Big gains can come on any play, but the measure of efficient offense is stringing together modest gains on a scoring drive. Mark Schofield looks at the Stanford Cardinal getting home in three plays.
Stanford earned their second Pac-12 victory on Friday night, knocking off Oregon State in Corvallis. After the Beavers scored on a short touchdown run to tie the score at seven late in the first quarter, the Cardinal quickly struck back, demonstrating that the old adage of running to set up the pass can pay dividends.
Following the kickoff return, the offense sets up on their 28-yard line with their Wildcat package on the field. Running back Christian McCaffrey (#5) - the son of former Denver wide receiver Ed McCaffrey - sets up to take the snap while running back Bryce Love (#20) splits out wide to the right. Oregon State has their base 4-3 defense on the field and show Cover 2 in the secondary:
Love comes in jet motion pre-snap, and McCaffrey flips the football into the running backâs belly. Love has a two-man convoy in front of him: fullback Daniel Marx (#35) and center Graham Shuler (#52) pull out in front of the ball-carrier:
Honorable mention on this play goes to tight end Austin Hooper (#18) for his effort on this run. At the snap the TE executes a cut block on the playside outside linebacker, giving the offense the edge and allowing the two pulling blockers - Marx and Shuler - to work to the next level. But Hooper is not done. He works into the secondary and delivers his second block of the play, occupying the downfield safety:
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The design and blocking add up to a quick eight-yard gain on first down, setting the Cardinal up for a 2nd and 2.
On the next play, quarterback Kevin Hogan (#8) returns to the field and the Cardinal lineup with 22 offensive personnel in the game, using David Bright (#64) - normally a guard - as a tight end. The offense has slot formation on the left with Bright in a wing alignment, and i-formation in the backfield with McCaffrey the deep back. The Beavers have their base 4-3 on the field, and walk both OLBs up to the line of scrimmage, giving the defense six defenders on the LOS:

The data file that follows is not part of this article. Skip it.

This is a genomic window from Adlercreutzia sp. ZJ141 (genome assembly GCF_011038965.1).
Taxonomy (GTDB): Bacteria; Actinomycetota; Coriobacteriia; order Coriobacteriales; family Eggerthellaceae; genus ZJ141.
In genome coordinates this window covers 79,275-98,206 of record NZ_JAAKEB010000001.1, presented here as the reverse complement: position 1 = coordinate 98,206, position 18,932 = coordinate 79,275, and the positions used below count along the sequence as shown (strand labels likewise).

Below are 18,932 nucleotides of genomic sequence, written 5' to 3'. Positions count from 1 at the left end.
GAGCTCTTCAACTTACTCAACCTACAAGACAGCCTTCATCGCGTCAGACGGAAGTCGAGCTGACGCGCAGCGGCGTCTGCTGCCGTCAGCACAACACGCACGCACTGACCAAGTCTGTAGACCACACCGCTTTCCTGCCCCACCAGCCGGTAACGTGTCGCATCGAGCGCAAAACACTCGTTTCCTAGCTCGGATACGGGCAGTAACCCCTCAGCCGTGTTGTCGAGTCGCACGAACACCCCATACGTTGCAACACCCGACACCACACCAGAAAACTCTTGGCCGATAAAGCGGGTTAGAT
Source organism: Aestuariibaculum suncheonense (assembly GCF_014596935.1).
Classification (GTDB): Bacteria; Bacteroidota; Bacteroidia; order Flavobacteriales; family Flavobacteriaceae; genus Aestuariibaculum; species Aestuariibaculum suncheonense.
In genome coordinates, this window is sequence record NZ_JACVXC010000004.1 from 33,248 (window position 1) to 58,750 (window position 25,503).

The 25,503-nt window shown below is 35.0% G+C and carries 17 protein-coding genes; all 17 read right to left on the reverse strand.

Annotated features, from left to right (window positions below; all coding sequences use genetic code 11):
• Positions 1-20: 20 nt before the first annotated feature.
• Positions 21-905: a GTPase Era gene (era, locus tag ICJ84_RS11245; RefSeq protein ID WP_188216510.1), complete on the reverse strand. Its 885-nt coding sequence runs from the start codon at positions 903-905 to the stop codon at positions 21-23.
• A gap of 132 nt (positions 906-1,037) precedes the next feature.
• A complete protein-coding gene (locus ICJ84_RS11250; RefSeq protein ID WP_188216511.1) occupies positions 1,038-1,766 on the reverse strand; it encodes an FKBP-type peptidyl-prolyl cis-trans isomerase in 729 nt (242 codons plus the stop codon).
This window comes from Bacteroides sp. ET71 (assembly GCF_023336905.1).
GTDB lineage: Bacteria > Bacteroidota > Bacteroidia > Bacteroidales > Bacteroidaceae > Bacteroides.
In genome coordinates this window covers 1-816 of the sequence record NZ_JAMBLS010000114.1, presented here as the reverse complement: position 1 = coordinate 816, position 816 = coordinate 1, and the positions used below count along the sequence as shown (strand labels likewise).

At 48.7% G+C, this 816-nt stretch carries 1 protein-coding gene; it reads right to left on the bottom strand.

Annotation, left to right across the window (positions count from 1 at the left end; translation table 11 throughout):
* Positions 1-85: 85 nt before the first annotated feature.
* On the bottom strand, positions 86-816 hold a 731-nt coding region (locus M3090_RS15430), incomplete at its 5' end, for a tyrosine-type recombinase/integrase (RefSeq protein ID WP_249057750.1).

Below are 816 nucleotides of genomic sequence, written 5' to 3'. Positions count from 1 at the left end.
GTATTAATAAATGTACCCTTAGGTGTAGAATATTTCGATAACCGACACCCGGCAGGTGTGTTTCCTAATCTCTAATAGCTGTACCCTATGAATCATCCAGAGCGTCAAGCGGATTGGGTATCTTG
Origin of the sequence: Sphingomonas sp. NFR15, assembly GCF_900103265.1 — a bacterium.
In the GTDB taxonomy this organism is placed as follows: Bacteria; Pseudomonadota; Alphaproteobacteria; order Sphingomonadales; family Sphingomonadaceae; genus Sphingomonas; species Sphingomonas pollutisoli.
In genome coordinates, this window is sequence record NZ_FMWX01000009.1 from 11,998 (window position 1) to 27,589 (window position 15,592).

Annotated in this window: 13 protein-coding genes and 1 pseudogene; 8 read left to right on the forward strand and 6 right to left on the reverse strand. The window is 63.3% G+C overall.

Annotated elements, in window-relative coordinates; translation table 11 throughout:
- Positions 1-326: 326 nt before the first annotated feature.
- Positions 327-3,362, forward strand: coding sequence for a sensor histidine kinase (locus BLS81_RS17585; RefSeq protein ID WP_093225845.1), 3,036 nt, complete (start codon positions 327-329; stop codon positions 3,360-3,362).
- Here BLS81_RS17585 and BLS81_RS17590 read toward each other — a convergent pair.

The Beavers defense is anticipating the run. The Cardinal run a straight power lead to the left and it is the blocking of that makes the difference: Bright handles the defensive end, while left tackle Kyle Murphy (#78) and Marx handle linebacker Kyle Haley (#5) in the B Gap. These blocks give the RB a crease to exploit:
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McCaffrey breaks into the secondary, avoids the tackle attempt by the safety - who slips - and races into Beavers territory.
Oregon State has their 4-3 defense in the game, with one outside linebacker on the line of scrimmage at the snap. The Beavers also blitz the weakside cornerback on this play, while showing Cover 3 in the secondary:
The two TEs on the right side of the formation run crossing routes, with the inside tight end running a corner, while Hooper, the outside TE, runs a post route. Hooper gets a step on the coverage and Hogan delivers a perfect throw:
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With the success of the first two plays on the ground, as well as the formation and personnel on the the field, the Beavers were forced to bring additional defenders down into the box, expecting the run. This makes the play-action fake much more effective, and gives Hogan a chance to make a big play down the field to Hooper. This drive used a number of different looks to put pressure on the defense, and resulted in a quick, efficient drive for a touchdown.
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Mark Schofield has always loved football. He breaks down film, scouts prospects, and explains the passing game for Inside the Pylon.
All video and images courtesy FOX Sports.